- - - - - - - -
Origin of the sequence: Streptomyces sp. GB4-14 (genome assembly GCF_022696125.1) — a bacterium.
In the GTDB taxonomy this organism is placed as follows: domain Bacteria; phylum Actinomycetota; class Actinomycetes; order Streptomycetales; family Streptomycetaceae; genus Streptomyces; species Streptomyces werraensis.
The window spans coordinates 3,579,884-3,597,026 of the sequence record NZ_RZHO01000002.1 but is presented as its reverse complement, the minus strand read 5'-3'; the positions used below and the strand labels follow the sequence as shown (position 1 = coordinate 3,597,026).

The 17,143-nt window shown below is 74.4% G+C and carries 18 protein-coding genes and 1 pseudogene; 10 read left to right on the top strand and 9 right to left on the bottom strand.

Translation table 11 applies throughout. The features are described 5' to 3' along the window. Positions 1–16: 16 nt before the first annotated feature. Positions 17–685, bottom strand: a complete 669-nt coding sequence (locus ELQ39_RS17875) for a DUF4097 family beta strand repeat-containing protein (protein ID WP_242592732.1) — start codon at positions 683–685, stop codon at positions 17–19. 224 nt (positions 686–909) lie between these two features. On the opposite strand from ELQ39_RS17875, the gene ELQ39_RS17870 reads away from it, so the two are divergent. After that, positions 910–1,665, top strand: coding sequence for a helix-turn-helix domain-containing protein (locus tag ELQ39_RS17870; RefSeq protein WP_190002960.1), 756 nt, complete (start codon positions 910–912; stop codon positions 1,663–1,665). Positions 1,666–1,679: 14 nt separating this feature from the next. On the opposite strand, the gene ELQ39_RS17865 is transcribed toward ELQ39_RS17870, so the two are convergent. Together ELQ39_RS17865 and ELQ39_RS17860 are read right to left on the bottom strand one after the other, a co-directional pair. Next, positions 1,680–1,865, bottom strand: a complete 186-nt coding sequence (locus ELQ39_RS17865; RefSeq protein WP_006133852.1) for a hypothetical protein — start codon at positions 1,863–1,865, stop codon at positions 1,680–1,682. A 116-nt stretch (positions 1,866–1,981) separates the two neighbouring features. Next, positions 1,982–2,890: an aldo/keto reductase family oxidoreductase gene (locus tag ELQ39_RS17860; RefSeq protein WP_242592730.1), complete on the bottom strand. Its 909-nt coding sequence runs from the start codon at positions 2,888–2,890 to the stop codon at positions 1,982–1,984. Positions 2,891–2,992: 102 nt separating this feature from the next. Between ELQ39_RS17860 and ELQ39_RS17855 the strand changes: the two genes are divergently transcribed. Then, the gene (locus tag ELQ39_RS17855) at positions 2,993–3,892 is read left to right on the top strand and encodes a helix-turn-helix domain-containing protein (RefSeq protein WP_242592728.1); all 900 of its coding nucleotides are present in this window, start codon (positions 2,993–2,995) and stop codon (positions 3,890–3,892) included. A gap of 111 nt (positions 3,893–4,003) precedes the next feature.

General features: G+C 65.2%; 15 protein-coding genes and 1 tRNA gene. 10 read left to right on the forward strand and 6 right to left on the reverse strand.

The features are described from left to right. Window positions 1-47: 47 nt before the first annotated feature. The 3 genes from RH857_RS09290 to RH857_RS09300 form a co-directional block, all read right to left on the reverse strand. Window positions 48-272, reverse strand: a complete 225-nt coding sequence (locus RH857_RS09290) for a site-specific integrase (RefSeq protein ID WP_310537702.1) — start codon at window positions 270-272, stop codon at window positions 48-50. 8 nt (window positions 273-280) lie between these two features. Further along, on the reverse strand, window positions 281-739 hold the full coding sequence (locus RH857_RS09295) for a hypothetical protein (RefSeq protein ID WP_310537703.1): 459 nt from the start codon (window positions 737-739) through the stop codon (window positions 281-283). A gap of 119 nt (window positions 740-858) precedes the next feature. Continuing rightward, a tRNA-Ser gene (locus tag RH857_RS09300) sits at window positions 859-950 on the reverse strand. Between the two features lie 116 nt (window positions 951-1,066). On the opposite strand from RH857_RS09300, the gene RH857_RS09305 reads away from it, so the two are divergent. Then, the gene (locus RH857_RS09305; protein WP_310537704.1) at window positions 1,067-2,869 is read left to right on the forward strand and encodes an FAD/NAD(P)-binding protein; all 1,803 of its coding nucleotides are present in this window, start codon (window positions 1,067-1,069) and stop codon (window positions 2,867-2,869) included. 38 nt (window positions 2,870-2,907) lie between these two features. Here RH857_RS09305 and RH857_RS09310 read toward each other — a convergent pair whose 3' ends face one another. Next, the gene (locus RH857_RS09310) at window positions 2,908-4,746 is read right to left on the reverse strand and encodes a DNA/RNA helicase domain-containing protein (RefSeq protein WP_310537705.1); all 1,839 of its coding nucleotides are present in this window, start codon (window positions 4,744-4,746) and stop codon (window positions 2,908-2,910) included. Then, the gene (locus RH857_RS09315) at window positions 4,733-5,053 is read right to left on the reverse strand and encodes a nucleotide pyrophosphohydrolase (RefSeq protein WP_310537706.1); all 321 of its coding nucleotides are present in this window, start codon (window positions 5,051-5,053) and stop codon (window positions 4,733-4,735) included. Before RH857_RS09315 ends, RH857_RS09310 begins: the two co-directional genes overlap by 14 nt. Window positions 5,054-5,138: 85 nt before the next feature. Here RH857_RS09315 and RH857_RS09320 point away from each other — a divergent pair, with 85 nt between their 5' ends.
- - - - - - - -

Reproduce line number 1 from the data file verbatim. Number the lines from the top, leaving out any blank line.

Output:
Origin of the sequence: Streptomyces sp. GB4-14 (genome assembly GCF_022696125.1) — a bacterium.